Chuck Haralson and Ken Smith were inducted into the Arkansas Tourism Hall of Fame during the 43rd annual Governor’s Conference on Tourism
A primer for novice deer hunters.
If it has rubber tires, it's probably not a deer, and not shooting it, or shooting at it, might save you some of that pain-in-the-ass wrongful-death compensation.
If it can climb trees, it's probably not a deer, and it certainly isn't if it has a nest up there.
If its exterior — its hide, if you will — is sheet metal, or a combination of metal and vinyl, and is red or blue or green or white or black, it is much less likely to be a deer than if it is covered with a brown or gray coarse hairy fur.
If the combination is metal and fur, it might be a dead deer draped victoriously on a successful hunter's veehickle, and you don't want to be shooting it in that case, either.
If it has a saddle on it, and especially if there's a human-looking rider perched on the saddle, the likelihood that it is a legally baggable deer is not great. The likelihood is even smaller if it neighs or whinnys while you are drawing your bead.
If it shows evidence of being able to fly, it probably isn't a deer. Flying deer are mostly confined to seasonal fables. Before you shoot, rule out blimps and crop dusters. Remember it might very well be just an ordinary-sized Arkansas mosquito.
If it has the look of being a member of a Scout troop, it's either not a deer or a damnably clever one.
If there's something about it that suggests it might have its own website, it's probably not a deer.
If it's wearing an orange vest, it's probably not a deer. If it is a deer in an orange vest, it's one that's obviously worked very hard to develop its survival skills, and it would be sort of a shame to shoot it.
If it's smoking a cigarette, it's probably not a deer.
If it's driving a school bus, it's probably not a deer.
If it is walking along, pausing every few steps to shout in a very loud human-sounding voice, perhaps amplified by a bullhorn, I'M NOT A DEER! PLEASE DON'T SHOOT ME!, there's only a small chance that it's a deer trying to pull a fast one on you.
If it texts, it's definitely not a deer. No way.
If it has a license plate on its rump, it's probably not a deer.
If there's commercial lettering on either of its sides, it is more likely to be an off-course delivery veehickle than a deer. Sure confirmation of this is if it has doors.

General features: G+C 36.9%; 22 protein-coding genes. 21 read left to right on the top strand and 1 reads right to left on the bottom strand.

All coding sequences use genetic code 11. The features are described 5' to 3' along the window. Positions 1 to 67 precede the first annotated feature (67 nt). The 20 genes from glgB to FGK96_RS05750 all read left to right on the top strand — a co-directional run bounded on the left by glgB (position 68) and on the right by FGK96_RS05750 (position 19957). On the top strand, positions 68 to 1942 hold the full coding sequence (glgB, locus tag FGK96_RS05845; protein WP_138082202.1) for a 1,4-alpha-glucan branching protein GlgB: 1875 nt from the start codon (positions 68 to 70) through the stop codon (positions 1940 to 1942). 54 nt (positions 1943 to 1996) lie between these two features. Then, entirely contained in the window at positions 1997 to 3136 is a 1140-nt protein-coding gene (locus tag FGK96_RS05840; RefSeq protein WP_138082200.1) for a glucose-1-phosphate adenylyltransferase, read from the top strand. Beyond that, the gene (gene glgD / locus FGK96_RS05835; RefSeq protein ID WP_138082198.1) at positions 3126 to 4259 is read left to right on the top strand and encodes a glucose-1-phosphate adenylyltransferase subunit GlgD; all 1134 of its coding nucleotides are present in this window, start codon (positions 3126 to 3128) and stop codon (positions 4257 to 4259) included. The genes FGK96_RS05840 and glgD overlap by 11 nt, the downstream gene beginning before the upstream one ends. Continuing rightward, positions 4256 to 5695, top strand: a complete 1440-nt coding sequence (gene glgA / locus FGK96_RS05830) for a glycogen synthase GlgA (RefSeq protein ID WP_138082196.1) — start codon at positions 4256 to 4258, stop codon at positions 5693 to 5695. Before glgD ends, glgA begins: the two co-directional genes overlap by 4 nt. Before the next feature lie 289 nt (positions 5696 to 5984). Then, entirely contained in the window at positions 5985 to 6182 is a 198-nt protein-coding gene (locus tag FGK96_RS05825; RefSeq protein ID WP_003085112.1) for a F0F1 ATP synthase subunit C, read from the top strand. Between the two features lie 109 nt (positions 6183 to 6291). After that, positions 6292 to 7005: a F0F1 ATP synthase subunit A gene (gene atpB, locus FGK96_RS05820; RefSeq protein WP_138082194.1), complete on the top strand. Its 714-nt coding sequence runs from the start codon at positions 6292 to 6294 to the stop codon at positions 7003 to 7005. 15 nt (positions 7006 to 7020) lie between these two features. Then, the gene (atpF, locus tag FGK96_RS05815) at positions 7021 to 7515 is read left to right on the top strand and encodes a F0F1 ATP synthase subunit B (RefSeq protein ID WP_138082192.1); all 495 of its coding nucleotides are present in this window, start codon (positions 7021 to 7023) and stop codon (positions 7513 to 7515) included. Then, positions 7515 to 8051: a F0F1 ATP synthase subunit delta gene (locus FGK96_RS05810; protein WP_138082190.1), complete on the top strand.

If it has “Eat mor chikin” scrawled on it, it's more likely to be a cow than a deer, but it could be a deer if the cows have enlisted deer support in that advertising campaign. That seems improbable, but the whole business is pretty improbable.
If it's up walking on its hind legs and shows no particular awkwardness in doing so, it's probably not a deer.
If you're not sure whether it's a deer or a mailbox, hold your fire momentarily, and if a postal truck arrives and a uniformed human-looking creature inside it inserts letters and-or packages into the “mouth” of the “deer,” then it's probably a mail box and not a deer disguised as one, and by your restraint in not shooting it you will have avoided committing a federal crime.
If it is handing out Watchtower leaflets, it's probably not a deer. That word “handing” would seem to prove the contention, although not so much after a couple hours' worth of Bud Lights.
If it is holding a Bud Light to its lips, taking long draughts, and then saying things like “Hot dam, podner, it just don't git no better than this,” it's probably not a deer, and, after weighing the pros and cons, you'd probably decide not to shoot it.
If it has a patio, it's probably not a deer.
If by squinting you can see what appears to be wood grain, it's probably the broad side of a barn rather than a deer. Notoriously hard even for some experienced hunters to tell the difference between the two.
If it has headphones, it's probably not a deer.
If it has a hood ornament, it's probably not a deer.
If it has a decal of a churlish-looking, human-type peeing little boy on one of its haunches, it's probably not a deer.
If it has people on its deck as it proceeds along a watercourse, and one of them is playing a banjo and singing “Waiting for the Robert E. Lee,” then it's more likely a boat, perhaps a paddle-wheeler, than a deer in need of harvesting.
If you're not sure whether it's a deer or a microwave transmission tower, it's more likely the latter.
If it is operating a rotary tiller, and with apparent competence, it's probably not a deer.
If it's being milked by what to all appearances is a dairy farmer, or by a milking machine, it's probably not a deer.
Most things that move about in the woods these days ARE deer, however, and you don't want to miss out. So don't go overboard with this caution business. Before you shoot, just try to be halfway sure — in the ballpark, anyhow — of what it is you're shooting at.
Bob Lancaster, one of the Arkansas Times longest and most valued contributors, retired from writing his column last week. We’ll miss his his contributions mightily. Look out, in the weeks to come, for a look back at some of his greatest hits. In the meantime, here's a good place to start.